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Re: GNUstep and valgrind

From: amon
Subject: Re: GNUstep and valgrind
Date: Fri, 16 Mar 2018 10:18:30 -0500
User-agent: Roundcube Webmail/1.3.4

Note that even if you’re using GCC, if you’re using libobjc2
then you can call the ARC objc_retainAutoreleasedReturnValue
function explicitly, rather than sending a -retain message to
an autoreleased value.  This will pop the top object from the
autorelease pool and transfer ownership of it to the caller.
The caller is then responsible for releasing it.

In a system with realtime requirements, autorelease pools are
a really bad idea.  They will introduce pauses proportional
to the total number of objects in the pool when they are
destroyed.  Most realtime systems don’t allow allocating
objects at all, so Objective-C is probably exactly the wrong
choice for them.

That is of course true. The hard real time sections are
called from ObjC but once running they do carefully optimized
C code under Linux RT priority.

The rest of it is in other threads or processes which take
what time they can get and communicate with it. It works and
has been proven in quite real world circumstances. However,
the ObjC side never has a chance to sleep even if it is running
at lower priority.

The solution of multiple pools is already in use in those places
where there is a known start/finish to a particular operation.
That still leaves me with areas in which that is not feasible.
Also, I am looking for a way to make things more deterministic
so that I can write up the paper work that will doubtless be

Your suggestion looks rather interesting. Now whereever I can,
I use [[Foo alloc] initmethod], but there are cases where things
like NSString do not have an appropriate init method or one that
is even close to what I need. In those cases, strictly internal
to a given method, I would use your method. Here's an example,
where arglist and cmdline are IVAR's of the object being init'd
(or re-init'd). Don't focus too much on this particular case, it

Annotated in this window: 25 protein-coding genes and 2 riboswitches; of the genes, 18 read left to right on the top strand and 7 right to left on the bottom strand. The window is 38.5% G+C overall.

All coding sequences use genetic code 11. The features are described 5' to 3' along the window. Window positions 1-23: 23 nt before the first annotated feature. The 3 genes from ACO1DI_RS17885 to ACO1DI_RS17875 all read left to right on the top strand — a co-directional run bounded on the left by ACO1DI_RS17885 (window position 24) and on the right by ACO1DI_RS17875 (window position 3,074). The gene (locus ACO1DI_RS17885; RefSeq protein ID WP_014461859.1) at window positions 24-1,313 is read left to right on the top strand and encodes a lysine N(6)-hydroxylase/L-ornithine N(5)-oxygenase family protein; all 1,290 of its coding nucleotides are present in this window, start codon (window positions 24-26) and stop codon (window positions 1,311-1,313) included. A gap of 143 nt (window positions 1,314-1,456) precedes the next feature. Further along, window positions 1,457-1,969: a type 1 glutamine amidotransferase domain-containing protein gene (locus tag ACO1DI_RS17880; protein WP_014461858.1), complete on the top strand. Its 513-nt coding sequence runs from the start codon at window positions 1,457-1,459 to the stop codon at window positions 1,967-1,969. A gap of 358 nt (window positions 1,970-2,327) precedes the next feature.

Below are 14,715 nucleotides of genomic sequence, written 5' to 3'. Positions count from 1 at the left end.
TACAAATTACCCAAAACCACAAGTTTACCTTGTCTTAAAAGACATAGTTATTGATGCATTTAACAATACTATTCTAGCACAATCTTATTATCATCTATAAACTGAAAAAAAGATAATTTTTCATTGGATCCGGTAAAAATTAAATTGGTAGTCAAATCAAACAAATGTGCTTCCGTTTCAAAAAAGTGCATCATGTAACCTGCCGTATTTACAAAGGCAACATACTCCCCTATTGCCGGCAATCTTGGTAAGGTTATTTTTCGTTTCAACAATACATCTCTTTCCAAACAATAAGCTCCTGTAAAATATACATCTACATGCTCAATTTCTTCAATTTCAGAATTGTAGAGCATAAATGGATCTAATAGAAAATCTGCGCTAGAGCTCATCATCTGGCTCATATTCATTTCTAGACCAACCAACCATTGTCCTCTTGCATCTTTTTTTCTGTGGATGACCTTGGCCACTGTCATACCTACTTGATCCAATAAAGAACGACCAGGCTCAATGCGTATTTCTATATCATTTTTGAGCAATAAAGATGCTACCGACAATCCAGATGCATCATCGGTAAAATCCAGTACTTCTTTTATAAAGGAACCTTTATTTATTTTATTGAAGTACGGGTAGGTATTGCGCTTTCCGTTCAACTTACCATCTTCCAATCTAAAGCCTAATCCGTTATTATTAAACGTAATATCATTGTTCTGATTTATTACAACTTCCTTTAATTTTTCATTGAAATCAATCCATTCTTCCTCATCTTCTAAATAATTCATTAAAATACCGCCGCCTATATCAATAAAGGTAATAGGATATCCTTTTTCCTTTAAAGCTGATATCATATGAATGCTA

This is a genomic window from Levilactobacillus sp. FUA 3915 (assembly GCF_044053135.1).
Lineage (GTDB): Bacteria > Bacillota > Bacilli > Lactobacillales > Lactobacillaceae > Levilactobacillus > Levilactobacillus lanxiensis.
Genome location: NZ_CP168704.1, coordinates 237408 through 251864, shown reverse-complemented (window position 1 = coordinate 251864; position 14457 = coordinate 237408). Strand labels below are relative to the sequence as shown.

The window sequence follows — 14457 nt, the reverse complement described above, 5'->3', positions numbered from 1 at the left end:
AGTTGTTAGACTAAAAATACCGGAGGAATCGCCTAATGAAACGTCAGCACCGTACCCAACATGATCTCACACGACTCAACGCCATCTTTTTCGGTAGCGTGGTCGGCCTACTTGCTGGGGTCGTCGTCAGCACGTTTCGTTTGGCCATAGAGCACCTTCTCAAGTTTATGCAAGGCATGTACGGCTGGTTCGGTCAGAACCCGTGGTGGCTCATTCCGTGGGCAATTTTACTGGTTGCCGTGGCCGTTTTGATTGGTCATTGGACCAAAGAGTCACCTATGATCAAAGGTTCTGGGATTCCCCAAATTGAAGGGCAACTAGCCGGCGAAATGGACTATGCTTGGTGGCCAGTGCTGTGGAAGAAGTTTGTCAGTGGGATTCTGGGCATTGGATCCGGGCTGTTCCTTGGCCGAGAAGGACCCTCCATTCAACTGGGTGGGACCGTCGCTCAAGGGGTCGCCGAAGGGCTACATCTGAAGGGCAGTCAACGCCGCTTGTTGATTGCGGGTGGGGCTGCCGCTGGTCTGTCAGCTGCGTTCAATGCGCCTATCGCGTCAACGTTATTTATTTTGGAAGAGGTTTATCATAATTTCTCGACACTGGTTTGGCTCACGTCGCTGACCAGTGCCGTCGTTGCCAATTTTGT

is just one example that I happened to run down yesterday.

            [arglist release];
  arglist = [[[NSMutableString stringWithCString: [cmdline cString]]
               componentsSeparatedByString: DELIM] retain];

This happens inside an init. arglist is release by the dealloc
method. However, NSMutableString insists on making it autoreleased.
I want to make it not do that. So would you say that if I


that will take that NSString out of the pool so that my dealloc
method will have the sole responsibility for the last release?

My goal is to get to this state of nirvana:

         // zone used = n bytes
         obj = [Foo new];
         // zone used = n+m bytes
         [obj release];
         // zone used = n bytes.

Where Foo could have a highly complex set of IVARS and be
used in complex ways before release.

Next question is whether ARC is available. I have fairly old
LTS (we only use LTS) Ubuntu and Mint systems that are pretty
much bog standard vendor out of the box single board systems. I
typically do add the tool chain to one so I can natively build
on an ARM machine, but never do any major mods beside that. It is
habit right now, but in the long run every change will have to be
tracked, explained and documented and a pain...

|   Dale Amon                  Immortal Data                    |
|   CEO             Midland International Air and Space Port    |
| address@hidden       "Data Systems for Deep Space and Time"     |

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